The recent cold snap led to the postponement of plenty of npower League 1 fixtures and got me thinking about the debate about artificial pitches. It's an old chestnut obviously but I'm sure the likes of Wycombe Wanderers, who said in November they were wanted to go artificial in the future, felt the deluge of abandonments gave weight to their argument.
I played a lot of my career on an artificial pitch at Oldham's Boundary Park. It was a state-of-the-art surface for the time and although I would ultimately vote for grass, I'd have to say it did bring benefits.
Of course, there are financial benefits for a club because they are not at the mercy of the weather and games being called off but I also genuinely believe Oldham's artificial pitch made us better players. The surface made good ball control absolutely vital and as a result I think we all worked harder on that aspect of our game.
Those who are against artificial pitches argue they lead to more injuries but I'm not sure that's been conclusively proven. I had a disc taken out of my back at the age of 30 and while the surgeon said playing on an artificial pitch may not have helped my condition, he also couldn't say for certain that it was the cause either.
Then there is the argument artificial pitches give the home side a disproportionate advantage but again, I'm not so sure. For me, the Boundary Park pitch wasn't unfair on visiting teams. True, we were more accustomed to it but I always felt the problem was the negative mindset opposition sides came with before they had even kicked a ball. They expected the pitch to have demons in it and they were on the back foot mentally before the game had even started.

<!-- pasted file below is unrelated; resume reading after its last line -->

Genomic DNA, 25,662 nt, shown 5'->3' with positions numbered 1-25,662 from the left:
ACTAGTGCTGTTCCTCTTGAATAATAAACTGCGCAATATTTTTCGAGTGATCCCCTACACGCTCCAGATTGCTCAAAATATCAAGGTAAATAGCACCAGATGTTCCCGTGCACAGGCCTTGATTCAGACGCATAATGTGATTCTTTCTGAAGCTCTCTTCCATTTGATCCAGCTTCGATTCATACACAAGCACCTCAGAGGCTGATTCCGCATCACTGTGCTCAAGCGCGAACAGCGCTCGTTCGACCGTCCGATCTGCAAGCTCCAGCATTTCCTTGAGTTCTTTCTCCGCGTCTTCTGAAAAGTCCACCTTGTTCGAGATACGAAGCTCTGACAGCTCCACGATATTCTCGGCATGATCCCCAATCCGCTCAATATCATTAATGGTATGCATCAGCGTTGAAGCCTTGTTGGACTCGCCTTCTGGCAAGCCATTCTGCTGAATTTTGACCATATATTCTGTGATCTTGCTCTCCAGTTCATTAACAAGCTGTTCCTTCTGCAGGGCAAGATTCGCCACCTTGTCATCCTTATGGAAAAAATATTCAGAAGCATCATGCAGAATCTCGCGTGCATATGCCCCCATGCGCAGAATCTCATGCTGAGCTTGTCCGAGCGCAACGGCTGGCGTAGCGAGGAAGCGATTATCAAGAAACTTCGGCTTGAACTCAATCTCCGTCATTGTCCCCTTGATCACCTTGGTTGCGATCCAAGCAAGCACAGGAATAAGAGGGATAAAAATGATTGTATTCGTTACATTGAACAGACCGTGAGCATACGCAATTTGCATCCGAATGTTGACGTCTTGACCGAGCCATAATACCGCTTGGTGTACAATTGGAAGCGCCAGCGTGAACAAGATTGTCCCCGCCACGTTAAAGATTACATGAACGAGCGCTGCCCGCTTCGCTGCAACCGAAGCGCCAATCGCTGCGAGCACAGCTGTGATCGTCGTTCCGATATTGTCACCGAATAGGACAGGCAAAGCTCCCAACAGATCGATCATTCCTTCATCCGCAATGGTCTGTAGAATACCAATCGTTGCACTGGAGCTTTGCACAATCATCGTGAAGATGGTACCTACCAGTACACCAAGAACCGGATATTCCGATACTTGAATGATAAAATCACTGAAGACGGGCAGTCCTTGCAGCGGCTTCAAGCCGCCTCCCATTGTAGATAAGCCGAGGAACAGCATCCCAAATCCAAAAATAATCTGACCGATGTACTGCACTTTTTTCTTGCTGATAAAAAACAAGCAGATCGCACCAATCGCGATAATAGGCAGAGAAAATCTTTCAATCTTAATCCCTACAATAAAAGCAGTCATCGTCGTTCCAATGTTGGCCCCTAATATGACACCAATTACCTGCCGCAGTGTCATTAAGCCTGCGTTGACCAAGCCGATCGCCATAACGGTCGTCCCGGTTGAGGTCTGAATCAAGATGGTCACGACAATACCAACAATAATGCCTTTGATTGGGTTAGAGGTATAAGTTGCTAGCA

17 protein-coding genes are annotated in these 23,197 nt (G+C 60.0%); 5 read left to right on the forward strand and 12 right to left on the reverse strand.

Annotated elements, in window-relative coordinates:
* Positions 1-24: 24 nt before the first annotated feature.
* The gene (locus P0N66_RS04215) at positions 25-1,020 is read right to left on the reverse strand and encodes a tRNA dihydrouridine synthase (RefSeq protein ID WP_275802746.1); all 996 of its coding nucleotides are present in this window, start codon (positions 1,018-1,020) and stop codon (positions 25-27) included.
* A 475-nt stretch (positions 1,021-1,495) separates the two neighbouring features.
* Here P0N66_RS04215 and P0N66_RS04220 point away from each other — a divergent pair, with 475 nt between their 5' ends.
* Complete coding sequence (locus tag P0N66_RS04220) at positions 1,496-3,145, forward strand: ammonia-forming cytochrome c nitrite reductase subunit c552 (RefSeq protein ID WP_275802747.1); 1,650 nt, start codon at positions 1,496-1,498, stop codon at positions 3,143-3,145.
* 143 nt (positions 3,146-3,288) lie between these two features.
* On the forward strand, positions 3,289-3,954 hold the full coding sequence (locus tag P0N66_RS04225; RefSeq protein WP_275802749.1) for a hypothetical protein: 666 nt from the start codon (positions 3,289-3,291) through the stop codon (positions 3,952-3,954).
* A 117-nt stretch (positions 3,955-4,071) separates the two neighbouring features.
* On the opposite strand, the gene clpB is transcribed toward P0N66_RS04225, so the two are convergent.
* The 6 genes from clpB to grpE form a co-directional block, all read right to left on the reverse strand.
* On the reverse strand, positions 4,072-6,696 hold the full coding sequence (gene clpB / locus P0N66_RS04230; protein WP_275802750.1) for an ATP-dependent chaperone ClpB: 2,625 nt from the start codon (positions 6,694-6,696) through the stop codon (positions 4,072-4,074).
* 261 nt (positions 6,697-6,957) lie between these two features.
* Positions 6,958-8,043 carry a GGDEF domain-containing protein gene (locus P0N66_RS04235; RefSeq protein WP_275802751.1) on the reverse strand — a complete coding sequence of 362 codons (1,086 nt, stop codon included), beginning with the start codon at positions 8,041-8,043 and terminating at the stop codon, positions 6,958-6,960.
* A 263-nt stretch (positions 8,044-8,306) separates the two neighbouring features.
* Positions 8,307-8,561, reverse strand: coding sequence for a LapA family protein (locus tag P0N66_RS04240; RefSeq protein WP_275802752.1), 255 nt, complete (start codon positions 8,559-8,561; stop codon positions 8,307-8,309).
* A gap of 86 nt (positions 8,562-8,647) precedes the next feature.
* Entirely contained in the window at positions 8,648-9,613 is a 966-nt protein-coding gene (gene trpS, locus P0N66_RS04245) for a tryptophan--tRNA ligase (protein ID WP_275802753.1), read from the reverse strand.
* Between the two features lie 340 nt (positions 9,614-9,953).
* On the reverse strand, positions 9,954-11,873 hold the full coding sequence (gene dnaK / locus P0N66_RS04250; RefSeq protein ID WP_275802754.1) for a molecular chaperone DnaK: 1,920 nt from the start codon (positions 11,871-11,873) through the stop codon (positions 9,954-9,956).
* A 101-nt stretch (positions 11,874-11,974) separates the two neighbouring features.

Artificial pitches have also moved on significantly since my playing days, so I can understand clubs like Wycombe looking into the possibilities.
It's FA Cup this weekend and it will be fascinating to see how Stevenage get on against Tottenham at Broadhall Way on Sunday. Their 1-0 defeat to Sheffield Wednesday on Tuesday night wasn't ideal preparation for the game obviously but they've been strong in the npower League 1 this season and I'm sure Gary Smith will be quietly optimistic.
Promotion will remain the priority for Stevenage but you never know, they could catch Spurs cold at the weekend if Harry Redknapp is tempted to rest some first team players. Stranger things have happened but Stevenage need to make a quick start, get the crowd behind them and set the tone.
What Stevenage have to guard against is the sense of anti-climax if they do lose. There would be no shame in defeat but Gary must ensure his players don't suffer a hangover in the league after the game. The build-up to such a big game with all the media attention that goes with it can be nearly all consuming but once the hype recedes, you have get up to speed in the league as quickly as possible.
An honourable mention this week must go to Alan Knill and Scunthorpe, who beat Rochdale 1-0 at Glanford Park on Tuesday night. It was the Iron's first win at home in the league for three-and-a-half months and it must be a massive relief to finally lay that ghost to rest.
I know Alan well. He's a great lad and a studious manager and I think he's been a bit unlucky since he took the Scunthorpe job last year. It's hard to explain why his side went so long without a home win but he will look to build on the Rochdale result and move on. He's still got plenty of work to do to get out of trouble but beating one of your relegation rivals is a sign of progress. A few more victories at Glanford Park are what are needed because you don't often stay up if you can't win at home.